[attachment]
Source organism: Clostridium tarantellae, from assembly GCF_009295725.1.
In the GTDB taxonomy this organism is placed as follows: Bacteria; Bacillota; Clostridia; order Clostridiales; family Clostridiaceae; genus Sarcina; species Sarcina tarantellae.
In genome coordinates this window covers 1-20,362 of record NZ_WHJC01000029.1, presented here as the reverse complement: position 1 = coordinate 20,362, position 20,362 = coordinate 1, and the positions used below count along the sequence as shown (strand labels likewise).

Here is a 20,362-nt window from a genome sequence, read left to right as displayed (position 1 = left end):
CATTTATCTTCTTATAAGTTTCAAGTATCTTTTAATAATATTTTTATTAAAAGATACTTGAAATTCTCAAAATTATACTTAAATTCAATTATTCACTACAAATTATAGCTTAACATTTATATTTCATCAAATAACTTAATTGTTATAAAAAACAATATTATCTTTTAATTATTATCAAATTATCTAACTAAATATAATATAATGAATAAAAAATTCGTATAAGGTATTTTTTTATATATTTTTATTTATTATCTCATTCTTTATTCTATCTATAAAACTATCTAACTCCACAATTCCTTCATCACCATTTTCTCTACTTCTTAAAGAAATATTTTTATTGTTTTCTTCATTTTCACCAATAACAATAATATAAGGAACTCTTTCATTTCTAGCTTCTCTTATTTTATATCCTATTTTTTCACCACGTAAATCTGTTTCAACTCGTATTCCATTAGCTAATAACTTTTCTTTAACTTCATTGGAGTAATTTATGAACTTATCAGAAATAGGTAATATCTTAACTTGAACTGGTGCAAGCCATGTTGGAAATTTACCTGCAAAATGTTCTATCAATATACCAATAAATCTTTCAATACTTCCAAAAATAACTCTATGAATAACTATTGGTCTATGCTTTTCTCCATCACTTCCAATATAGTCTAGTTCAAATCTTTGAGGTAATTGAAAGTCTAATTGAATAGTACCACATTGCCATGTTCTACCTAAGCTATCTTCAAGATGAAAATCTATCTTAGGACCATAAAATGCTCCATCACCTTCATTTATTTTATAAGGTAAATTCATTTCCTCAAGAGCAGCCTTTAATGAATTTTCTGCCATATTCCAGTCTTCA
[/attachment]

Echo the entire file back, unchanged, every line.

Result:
Source organism: Clostridium tarantellae, from assembly GCF_009295725.1.
In the GTDB taxonomy this organism is placed as follows: Bacteria; Bacillota; Clostridia; order Clostridiales; family Clostridiaceae; genus Sarcina; species Sarcina tarantellae.
In genome coordinates this window covers 1-20,362 of record NZ_WHJC01000029.1, presented here as the reverse complement: position 1 = coordinate 20,362, position 20,362 = coordinate 1, and the positions used below count along the sequence as shown (strand labels likewise).

Here is a 20,362-nt window from a genome sequence, read left to right as displayed (position 1 = left end):
CATTTATCTTCTTATAAGTTTCAAGTATCTTTTAATAATATTTTTATTAAAAGATACTTGAAATTCTCAAAATTATACTTAAATTCAATTATTCACTACAAATTATAGCTTAACATTTATATTTCATCAAATAACTTAATTGTTATAAAAAACAATATTATCTTTTAATTATTATCAAATTATCTAACTAAATATAATATAATGAATAAAAAATTCGTATAAGGTATTTTTTTATATATTTTTATTTATTATCTCATTCTTTATTCTATCTATAAAACTATCTAACTCCACAATTCCTTCATCACCATTTTCTCTACTTCTTAAAGAAATATTTTTATTGTTTTCTTCATTTTCACCAATAACAATAATATAAGGAACTCTTTCATTTCTAGCTTCTCTTATTTTATATCCTATTTTTTCACCACGTAAATCTGTTTCAACTCGTATTCCATTAGCTAATAACTTTTCTTTAACTTCATTGGAGTAATTTATGAACTTATCAGAAATAGGTAATATCTTAACTTGAACTGGTGCAAGCCATGTTGGAAATTTACCTGCAAAATGTTCTATCAATATACCAATAAATCTTTCAATACTTCCAAAAATAACTCTATGAATAACTATTGGTCTATGCTTTTCTCCATCACTTCCAATATAGTCTAGTTCAAATCTTTGAGGTAATTGAAAGTCTAATTGAATAGTACCACATTGCCATGTTCTACCTAAGCTATCTTCAAGATGAAAATCTATCTTAGGACCATAAAATGCTCCATCACCTTCATTTATTTTATAAGGTAAATTCATTTCCTCAAGAGCAGCCTTTAATGAATTTTCTGCCATATTCCAGTCTTCA